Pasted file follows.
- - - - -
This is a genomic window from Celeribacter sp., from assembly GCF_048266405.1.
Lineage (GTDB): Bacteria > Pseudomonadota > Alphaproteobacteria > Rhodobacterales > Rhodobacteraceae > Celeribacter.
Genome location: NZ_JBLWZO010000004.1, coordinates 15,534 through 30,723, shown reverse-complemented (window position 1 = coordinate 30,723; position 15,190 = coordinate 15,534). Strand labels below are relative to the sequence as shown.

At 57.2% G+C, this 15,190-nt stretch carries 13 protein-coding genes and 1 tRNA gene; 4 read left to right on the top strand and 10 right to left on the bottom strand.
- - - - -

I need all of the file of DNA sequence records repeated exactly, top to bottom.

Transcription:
This is a genomic window from Celeribacter sp., from assembly GCF_048266405.1.
Lineage (GTDB): Bacteria > Pseudomonadota > Alphaproteobacteria > Rhodobacterales > Rhodobacteraceae > Celeribacter.
Genome location: NZ_JBLWZO010000004.1, coordinates 15,534 through 30,723, shown reverse-complemented (window position 1 = coordinate 30,723; position 15,190 = coordinate 15,534). Strand labels below are relative to the sequence as shown.

At 57.2% G+C, this 15,190-nt stretch carries 13 protein-coding genes and 1 tRNA gene; 4 read left to right on the top strand and 10 right to left on the bottom strand.